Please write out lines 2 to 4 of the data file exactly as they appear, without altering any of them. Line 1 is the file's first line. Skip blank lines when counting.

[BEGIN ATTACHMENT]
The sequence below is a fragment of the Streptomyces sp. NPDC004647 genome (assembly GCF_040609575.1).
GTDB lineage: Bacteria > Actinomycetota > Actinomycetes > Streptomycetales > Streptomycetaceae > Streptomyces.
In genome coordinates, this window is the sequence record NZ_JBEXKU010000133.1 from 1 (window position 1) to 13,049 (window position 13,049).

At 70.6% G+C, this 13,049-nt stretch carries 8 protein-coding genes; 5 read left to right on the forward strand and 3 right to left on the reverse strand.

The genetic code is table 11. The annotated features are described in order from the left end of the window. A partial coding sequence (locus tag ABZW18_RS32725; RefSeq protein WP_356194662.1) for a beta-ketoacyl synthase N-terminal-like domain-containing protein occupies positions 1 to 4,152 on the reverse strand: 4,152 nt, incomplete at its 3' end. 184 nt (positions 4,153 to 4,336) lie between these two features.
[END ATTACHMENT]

GTDB lineage: Bacteria > Actinomycetota > Actinomycetes > Streptomycetales > Streptomycetaceae > Streptomyces.
In genome coordinates, this window is the sequence record NZ_JBEXKU010000133.1 from 1 (window position 1) to 13,049 (window position 13,049).

At 70.6% G+C, this 13,049-nt stretch carries 8 protein-coding genes; 5 read left to right on the forward strand and 3 right to left on the reverse strand.